But we want to put this more simply. Maybe: Continue reading
In the last post, I introduced a “Westermarckian cluster” of views about incest and its avoidance, the first two of which were:
- incest avoidance is widespread in the nonhuman animal world, including amongst nonhuman primates
- humans and their closest primate relatives alike have a natural psychological aversion to incest that plays a causal role in both incest avoidance and, in the case of humans, incest taboos
and which I want to take up in this post. In earlier posts (like Thinking about Incest 5), I have spelled out more precisely how I think 2. should be understood, and here I want to focus on 1. I draw chiefly on three recent reviews of the relevant primate literature: the comprehensive review of Andreas Paul and Jutta Kuester, “The Impact of Kinship on Mating and Reproduction” (in Chapais and Berman, Kinship and Behavior in Primates, 2004), and the more succinct summaries of Anne Pusey “Inbreeding Avoidance in Primates” (in Wolf and Durham, Inbreeding, Incest Avoidance, and Incest Taboos, 2005) and Bernard Chapais, Primeval Kinship: How Pair-Bonding Gave Birth to Human Society (2008).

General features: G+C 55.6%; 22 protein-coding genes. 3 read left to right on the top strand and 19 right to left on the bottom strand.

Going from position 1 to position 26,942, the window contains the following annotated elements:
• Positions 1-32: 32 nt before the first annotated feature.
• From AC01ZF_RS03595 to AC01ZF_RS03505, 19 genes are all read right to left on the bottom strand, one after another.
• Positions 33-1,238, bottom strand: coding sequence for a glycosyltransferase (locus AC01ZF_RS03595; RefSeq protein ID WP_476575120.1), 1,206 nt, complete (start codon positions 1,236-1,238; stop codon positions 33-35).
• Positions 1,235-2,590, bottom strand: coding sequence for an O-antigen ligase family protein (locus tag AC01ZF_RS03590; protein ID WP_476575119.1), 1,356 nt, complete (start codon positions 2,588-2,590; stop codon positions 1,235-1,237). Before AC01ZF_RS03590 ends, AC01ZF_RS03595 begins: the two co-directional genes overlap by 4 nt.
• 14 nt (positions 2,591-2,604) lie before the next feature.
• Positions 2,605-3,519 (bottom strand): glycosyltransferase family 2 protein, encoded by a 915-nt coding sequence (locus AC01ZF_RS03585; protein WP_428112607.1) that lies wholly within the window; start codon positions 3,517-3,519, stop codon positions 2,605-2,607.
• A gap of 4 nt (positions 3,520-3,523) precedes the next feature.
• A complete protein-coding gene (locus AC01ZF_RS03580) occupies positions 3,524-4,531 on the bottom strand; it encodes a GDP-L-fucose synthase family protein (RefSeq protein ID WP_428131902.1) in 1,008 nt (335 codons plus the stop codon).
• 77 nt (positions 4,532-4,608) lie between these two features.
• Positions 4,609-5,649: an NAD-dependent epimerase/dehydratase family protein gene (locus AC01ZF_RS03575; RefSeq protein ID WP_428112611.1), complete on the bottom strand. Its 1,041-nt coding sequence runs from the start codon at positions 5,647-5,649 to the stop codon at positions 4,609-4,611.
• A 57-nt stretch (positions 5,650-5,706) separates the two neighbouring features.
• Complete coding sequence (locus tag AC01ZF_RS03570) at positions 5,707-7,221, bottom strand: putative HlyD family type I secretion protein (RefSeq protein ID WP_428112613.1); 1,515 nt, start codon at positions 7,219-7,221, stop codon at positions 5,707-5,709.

Primatology is a relatively young discipline, with study of the nature and structure of primate societies being undertaken systematically only in the past 40 years. Since then, documentation of the rarity of reproductive sex and mating between at least some close relatives has provided strong evidence for the existence of one or more mechanisms facilitating this outcome. One of those mechanisms relates intimate association during the pre-reproductive years of at least one member of a dyad to later sexual preferences and behavior during the reproductive years of an individual, i.e., it is just the sort of mechanism posited by Westermarck. Continue reading